Atrial fibrillation resulting from coronary artery disease can be prevented by taking these actions to modify your risk factors:
Eat a low-fat diet.
Control cholesterol and high blood pressure.
Do not drink more than two alcoholic drinks per day.
Control your weight.
Get regular exercise.
Some causes of atrial fibrillation cannot be prevented.
Treatment depends on the cause. If the cause is coronary artery disease, treatment may consist of lifestyle changes, medications that treat high blood cholesterol and high blood pressure, and/or procedures such as angioplasty and coronary artery bypass surgery. Atrial fibrillation caused by thyrotoxicosis can be treated with medication or surgery. Atrial fibrillation caused by rheumatic heart disease may be treated by surgery to replace damaged heart valves.
The irregular heartbeat can be treated with medications, such as beta blockers (atenolol, metoprolol) diltiazem hydrochloride (Cardizem), digoxin (Lanoxin) or verapamil (Tarka), which slow the heart rate. In addition, people with atrial fibrillation often are given medications to prevent blood clots that can lead to stroke, pulmonary embolism and other complications. This usually includes anticoagulant medications (blood thinners), such as aspirin and warfarin (Coumadin).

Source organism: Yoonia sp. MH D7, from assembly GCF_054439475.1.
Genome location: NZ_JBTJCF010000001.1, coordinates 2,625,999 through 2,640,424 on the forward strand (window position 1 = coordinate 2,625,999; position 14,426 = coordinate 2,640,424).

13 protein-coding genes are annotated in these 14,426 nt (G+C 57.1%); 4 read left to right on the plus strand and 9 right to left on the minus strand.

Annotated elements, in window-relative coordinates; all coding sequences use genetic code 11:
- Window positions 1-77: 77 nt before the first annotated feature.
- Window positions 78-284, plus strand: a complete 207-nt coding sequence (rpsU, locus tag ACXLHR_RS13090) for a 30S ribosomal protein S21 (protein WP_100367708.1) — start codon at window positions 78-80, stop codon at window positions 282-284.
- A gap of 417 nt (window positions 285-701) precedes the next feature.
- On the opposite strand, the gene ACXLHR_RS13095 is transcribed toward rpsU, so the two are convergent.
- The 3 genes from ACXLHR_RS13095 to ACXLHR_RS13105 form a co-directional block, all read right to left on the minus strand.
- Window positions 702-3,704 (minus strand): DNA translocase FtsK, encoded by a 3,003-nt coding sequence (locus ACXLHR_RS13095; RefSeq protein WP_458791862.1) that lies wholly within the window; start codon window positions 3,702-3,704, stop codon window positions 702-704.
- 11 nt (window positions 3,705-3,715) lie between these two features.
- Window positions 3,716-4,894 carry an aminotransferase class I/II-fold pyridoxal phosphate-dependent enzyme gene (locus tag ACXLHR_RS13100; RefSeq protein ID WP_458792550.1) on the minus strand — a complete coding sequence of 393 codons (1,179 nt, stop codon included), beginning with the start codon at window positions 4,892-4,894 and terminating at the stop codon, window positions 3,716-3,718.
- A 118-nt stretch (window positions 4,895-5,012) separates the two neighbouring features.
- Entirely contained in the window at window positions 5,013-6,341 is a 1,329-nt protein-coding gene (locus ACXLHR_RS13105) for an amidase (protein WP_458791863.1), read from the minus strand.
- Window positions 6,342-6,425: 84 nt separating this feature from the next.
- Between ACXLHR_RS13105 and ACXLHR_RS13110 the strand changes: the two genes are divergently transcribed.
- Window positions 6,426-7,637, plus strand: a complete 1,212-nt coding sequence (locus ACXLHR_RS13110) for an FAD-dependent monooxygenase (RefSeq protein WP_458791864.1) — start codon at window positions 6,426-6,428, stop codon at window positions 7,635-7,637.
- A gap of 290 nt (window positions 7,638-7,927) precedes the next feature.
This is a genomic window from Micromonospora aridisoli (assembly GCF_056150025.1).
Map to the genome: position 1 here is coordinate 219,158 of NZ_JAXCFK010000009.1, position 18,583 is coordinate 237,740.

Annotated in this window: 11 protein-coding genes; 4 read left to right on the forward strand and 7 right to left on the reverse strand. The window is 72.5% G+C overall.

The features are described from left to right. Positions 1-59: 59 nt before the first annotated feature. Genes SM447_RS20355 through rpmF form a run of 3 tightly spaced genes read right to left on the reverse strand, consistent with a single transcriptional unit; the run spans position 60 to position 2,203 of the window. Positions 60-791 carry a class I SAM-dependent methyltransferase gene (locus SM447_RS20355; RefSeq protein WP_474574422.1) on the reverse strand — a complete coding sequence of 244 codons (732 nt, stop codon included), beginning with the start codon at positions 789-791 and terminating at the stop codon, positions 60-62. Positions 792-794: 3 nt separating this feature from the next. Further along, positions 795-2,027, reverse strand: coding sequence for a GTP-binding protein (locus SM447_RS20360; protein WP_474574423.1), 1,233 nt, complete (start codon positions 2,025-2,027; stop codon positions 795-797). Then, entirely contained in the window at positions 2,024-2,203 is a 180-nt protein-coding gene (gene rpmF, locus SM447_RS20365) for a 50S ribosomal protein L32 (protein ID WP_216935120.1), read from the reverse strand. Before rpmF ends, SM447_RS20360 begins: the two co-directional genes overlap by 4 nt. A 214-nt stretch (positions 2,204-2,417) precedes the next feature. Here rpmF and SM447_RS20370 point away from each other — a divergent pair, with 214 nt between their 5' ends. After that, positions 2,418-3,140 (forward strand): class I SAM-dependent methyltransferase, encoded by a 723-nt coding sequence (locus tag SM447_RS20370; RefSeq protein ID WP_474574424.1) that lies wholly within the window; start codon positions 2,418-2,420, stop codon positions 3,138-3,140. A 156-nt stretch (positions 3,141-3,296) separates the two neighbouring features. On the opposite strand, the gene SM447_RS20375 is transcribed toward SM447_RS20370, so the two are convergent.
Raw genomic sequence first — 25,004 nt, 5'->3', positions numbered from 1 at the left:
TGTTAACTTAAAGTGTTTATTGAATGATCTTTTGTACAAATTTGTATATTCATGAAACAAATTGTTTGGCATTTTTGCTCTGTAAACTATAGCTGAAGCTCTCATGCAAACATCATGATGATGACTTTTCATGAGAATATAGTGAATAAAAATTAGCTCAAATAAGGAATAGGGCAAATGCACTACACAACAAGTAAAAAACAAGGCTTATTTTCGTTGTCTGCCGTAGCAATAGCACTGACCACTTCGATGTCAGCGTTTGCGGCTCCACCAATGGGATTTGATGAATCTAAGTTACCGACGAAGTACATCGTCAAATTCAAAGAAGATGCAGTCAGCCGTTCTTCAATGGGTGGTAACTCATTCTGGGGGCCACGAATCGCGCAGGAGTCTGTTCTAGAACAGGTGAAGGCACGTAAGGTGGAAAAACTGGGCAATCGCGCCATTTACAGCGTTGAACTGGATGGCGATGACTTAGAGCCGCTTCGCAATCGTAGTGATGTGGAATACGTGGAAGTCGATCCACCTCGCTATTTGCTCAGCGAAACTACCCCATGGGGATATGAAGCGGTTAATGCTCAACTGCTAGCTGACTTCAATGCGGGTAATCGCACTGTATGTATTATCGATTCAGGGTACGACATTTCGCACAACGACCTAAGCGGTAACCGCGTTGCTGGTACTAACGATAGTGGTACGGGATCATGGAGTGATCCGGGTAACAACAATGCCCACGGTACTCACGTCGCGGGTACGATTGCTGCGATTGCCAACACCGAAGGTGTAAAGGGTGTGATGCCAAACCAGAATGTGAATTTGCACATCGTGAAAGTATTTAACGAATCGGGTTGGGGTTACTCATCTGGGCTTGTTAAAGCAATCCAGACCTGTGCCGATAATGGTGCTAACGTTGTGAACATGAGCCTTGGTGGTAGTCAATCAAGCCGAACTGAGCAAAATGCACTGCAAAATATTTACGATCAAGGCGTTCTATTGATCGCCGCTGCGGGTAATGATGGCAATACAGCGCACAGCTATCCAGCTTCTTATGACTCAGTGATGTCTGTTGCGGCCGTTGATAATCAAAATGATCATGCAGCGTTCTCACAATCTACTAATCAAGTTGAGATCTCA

Another treatment option is electrical cardioversion, a procedure that delivers an electrical shock to the heart to restore normal heart rhythm. Although this procedure works in most cases, between 50% and 75% of patients eventually develop atrial fibrillation again. Drugs such as amiodarone (Cordarone), procainamide (Procan SR, Promine, Pronestyl) or quinidine (Cardioquin, Quinaglute Dura-tabs, Quinidex Extentabs, Quin-Release) may be given to try to prevent atrial fibrillation from returning.